Chionochloa rubra
Anemanthele lessoniana

A few of the grasses don’t need much attention at all – notably our native Chionochloa rubra (red tussock) and Anemanthele lessoniana (gossamer grass). They may need digging and dividing every few years to reduce their size in a garden situation, but they don’t need routine maintenance, bar weeding out the many self-sown seedlings of anemanthele. It is the only prolific seeder we are using in the Court Garden. The miscanthus throws a few seedlings; the stipa is sterile; the others I have yet to find seedlings of (a thick mulch discourages seed germination) but the anemanthele… It is just as well it is both native and has merit because it certainly seeds down.


Finally, may I introduce Ralph? Ralph came to us from the city pound. He is a little larger than our usual grade of dog but he has settled in here instantly with no doubt that this is his home. Life is terribly exciting for Ralph with so many interesting smells. He is constantly on the move outside and most of my photos end up being a passing blur. But he makes us laugh and it seems that everybody loves a scruffy dog. Come the evening, tired Ralph decides he is now a lap dog and that can be a bit challenging with one his size.  Engaging but challenging.

Ralph, briefly sitting down to order, in the Wild North Garden – or dog heaven as he prefers to call it

13 thoughts on “Groomin’ grasses

  1. dinahmow

    Ralph looks like a “good boii.” Delighted to be out of the Pound, I’d say.
    I am off to ask Mr Google about your “flax cutter” as we could do with something like that for the steep bank.
    Gloves? Very seldom, but always for Lomandra! And for coping with massed ramblers I wore welders’ gauntlets.

    1. Abbie Jury Post author

      I am a glove wearer but that in part is because I hate the feeling of soil drying on my hands. I could never have been a potter. Dried clay is worse. I didn’t realise lomandra cut too but it is not on my list of preferred plants so I only kept one variety – a fairly compact form with lovely dark green foliage.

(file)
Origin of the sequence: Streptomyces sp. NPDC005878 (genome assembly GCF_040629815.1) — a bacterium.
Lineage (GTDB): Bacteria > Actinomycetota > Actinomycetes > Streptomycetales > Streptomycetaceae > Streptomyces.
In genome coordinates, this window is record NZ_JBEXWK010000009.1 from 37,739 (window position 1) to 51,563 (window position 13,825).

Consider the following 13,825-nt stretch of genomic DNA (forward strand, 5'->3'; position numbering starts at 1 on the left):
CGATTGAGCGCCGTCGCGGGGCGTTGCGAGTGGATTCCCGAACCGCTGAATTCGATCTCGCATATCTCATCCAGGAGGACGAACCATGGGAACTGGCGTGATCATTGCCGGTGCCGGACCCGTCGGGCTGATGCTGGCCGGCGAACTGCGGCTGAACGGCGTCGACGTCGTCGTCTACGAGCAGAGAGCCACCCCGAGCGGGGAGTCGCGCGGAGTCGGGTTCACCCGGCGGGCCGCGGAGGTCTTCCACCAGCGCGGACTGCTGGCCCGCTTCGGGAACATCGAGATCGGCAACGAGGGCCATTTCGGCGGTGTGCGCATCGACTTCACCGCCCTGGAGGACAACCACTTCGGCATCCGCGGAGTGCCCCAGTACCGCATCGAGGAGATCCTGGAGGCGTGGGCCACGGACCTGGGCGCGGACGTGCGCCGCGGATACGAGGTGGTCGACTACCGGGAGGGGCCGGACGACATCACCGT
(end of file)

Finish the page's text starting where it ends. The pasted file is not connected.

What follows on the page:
2. robynkiltygardensnz

    This is the third time I’ve tried to leave a comment about the grasses – my initial attempts just seem to disappear into the ether. Or did you get them Abby? I know I’m a computer dum-dum!! But now I’ve forgotten what I wanted to say anyway because I’ve been too taken up with the technology!! It was about grooming grasses in a small garden and Calamagrostis ‘Overdam’.
    Your grass garden is looking superb by the way Abby!!

    1. Abbie Jury Post author

      Third time lucky, Robyn! But I did get this one. Now I want to know what you were wanting to say…. The grass garden doesn’t look too bad for mid-winter, I feel.

    1. Abbie Jury Post author

      Funny you should ask that. The family that surrendered Ralph and his vet records declare him as a Cairn cross but when I looked up Cairn terriers, they appear to be very small dogs – 12 inches at the shoulder. Ralph is considerably larger than that.

  3. Tim Dutton

    We’ve barely started grass grooming yet this year. The clumps of Miscanthus will be cut down with electric hedge clippers: a few seconds to do each big clump, then just pick up the bundles and cart them to the compost chipping bay. I’ve only been growing Calamagrostis ‘Overdam’ for a few months, so haven’t had to groom that one before, so maybe it will get the same treatment. Anemanthele doesn’t seed down very much for us, as most of our garden is too wet for it to thrive, and we are always pleased to find a seedling of that, but we get copious seeding from several varieties of Carex. The Carex all need heavy hand grooming every year until they get a bit old and we replace them with some transplanted seedlings. I just use my hands for that, but wearing heavy duty rubber gloves. For the Austroderia I recommend you do as I do and wear a wide brimmed floppy hat as well as the coat and gloves: it saves a lot of pain on the head and ears!

    1. Abbie Jury Post author

      So, treading a similar path to us? I did wonder about a beanie covering my ears as I groomed the toetoe but it was high summer! I can’t keep a brimmed hat in place as I scramble around beneath the foliage.

      1. Tim Dutton

        My hat has a chin strap on a toggle, so it stays on pushing through foliage and even in gales.